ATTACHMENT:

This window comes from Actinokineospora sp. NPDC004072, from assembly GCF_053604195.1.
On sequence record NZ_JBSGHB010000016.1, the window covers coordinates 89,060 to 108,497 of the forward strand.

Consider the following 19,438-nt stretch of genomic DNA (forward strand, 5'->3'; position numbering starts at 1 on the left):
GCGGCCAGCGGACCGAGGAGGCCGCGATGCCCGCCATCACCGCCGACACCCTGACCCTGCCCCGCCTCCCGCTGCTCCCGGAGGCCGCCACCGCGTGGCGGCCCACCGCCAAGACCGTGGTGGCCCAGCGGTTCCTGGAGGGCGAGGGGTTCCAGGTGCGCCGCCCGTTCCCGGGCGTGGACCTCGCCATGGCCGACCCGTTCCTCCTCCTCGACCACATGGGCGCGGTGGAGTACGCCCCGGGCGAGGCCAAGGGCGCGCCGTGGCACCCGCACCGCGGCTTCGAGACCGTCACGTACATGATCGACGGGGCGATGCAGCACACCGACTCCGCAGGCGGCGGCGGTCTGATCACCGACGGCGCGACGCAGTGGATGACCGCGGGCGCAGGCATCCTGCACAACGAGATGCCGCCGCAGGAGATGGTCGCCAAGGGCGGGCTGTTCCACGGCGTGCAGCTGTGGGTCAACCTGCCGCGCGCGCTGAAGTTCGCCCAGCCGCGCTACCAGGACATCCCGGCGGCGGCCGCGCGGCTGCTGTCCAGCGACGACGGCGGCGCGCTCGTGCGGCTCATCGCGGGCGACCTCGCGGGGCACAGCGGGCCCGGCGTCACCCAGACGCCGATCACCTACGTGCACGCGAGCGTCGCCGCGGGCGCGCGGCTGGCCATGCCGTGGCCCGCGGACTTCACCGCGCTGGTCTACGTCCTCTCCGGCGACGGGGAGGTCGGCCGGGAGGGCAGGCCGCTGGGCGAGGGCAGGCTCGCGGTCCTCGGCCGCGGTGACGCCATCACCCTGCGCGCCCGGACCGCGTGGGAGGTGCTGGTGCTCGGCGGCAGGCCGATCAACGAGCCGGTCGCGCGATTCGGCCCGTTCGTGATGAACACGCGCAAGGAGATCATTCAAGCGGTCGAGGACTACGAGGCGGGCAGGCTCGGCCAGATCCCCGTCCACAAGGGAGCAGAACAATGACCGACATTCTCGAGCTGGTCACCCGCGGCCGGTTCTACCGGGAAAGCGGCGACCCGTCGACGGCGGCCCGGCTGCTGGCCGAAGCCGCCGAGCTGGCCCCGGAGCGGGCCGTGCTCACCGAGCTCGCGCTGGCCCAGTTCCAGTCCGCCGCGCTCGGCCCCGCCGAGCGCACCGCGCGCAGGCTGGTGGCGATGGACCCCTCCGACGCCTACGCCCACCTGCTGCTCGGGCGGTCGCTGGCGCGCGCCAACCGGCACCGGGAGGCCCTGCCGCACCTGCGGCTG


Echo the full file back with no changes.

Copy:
This window comes from Actinokineospora sp. NPDC004072, from assembly GCF_053604195.1.
On sequence record NZ_JBSGHB010000016.1, the window covers coordinates 89,060 to 108,497 of the forward strand.

Consider the following 19,438-nt stretch of genomic DNA (forward strand, 5'->3'; position numbering starts at 1 on the left):
GCGGCCAGCGGACCGAGGAGGCCGCGATGCCCGCCATCACCGCCGACACCCTGACCCTGCCCCGCCTCCCGCTGCTCCCGGAGGCCGCCACCGCGTGGCGGCCCACCGCCAAGACCGTGGTGGCCCAGCGGTTCCTGGAGGGCGAGGGGTTCCAGGTGCGCCGCCCGTTCCCGGGCGTGGACCTCGCCATGGCCGACCCGTTCCTCCTCCTCGACCACATGGGCGCGGTGGAGTACGCCCCGGGCGAGGCCAAGGGCGCGCCGTGGCACCCGCACCGCGGCTTCGAGACCGTCACGTACATGATCGACGGGGCGATGCAGCACACCGACTCCGCAGGCGGCGGCGGTCTGATCACCGACGGCGCGACGCAGTGGATGACCGCGGGCGCAGGCATCCTGCACAACGAGATGCCGCCGCAGGAGATGGTCGCCAAGGGCGGGCTGTTCCACGGCGTGCAGCTGTGGGTCAACCTGCCGCGCGCGCTGAAGTTCGCCCAGCCGCGCTACCAGGACATCCCGGCGGCGGCCGCGCGGCTGCTGTCCAGCGACGACGGCGGCGCGCTCGTGCGGCTCATCGCGGGCGACCTCGCGGGGCACAGCGGGCCCGGCGTCACCCAGACGCCGATCACCTACGTGCACGCGAGCGTCGCCGCGGGCGCGCGGCTGGCCATGCCGTGGCCCGCGGACTTCACCGCGCTGGTCTACGTCCTCTCCGGCGACGGGGAGGTCGGCCGGGAGGGCAGGCCGCTGGGCGAGGGCAGGCTCGCGGTCCTCGGCCGCGGTGACGCCATCACCCTGCGCGCCCGGACCGCGTGGGAGGTGCTGGTGCTCGGCGGCAGGCCGATCAACGAGCCGGTCGCGCGATTCGGCCCGTTCGTGATGAACACGCGCAAGGAGATCATTCAAGCGGTCGAGGACTACGAGGCGGGCAGGCTCGGCCAGATCCCCGTCCACAAGGGAGCAGAACAATGACCGACATTCTCGAGCTGGTCACCCGCGGCCGGTTCTACCGGGAAAGCGGCGACCCGTCGACGGCGGCCCGGCTGCTGGCCGAAGCCGCCGAGCTGGCCCCGGAGCGGGCCGTGCTCACCGAGCTCGCGCTGGCCCAGTTCCAGTCCGCCGCGCTCGGCCCCGCCGAGCGCACCGCGCGCAGGCTGGTGGCGATGGACCCCTCCGACGCCTACGCCCACCTGCTGCTCGGGCGGTCGCTGGCGCGCGCCAACCGGCACCGGGAGGCCCTGCCGCACCTGCGGCTG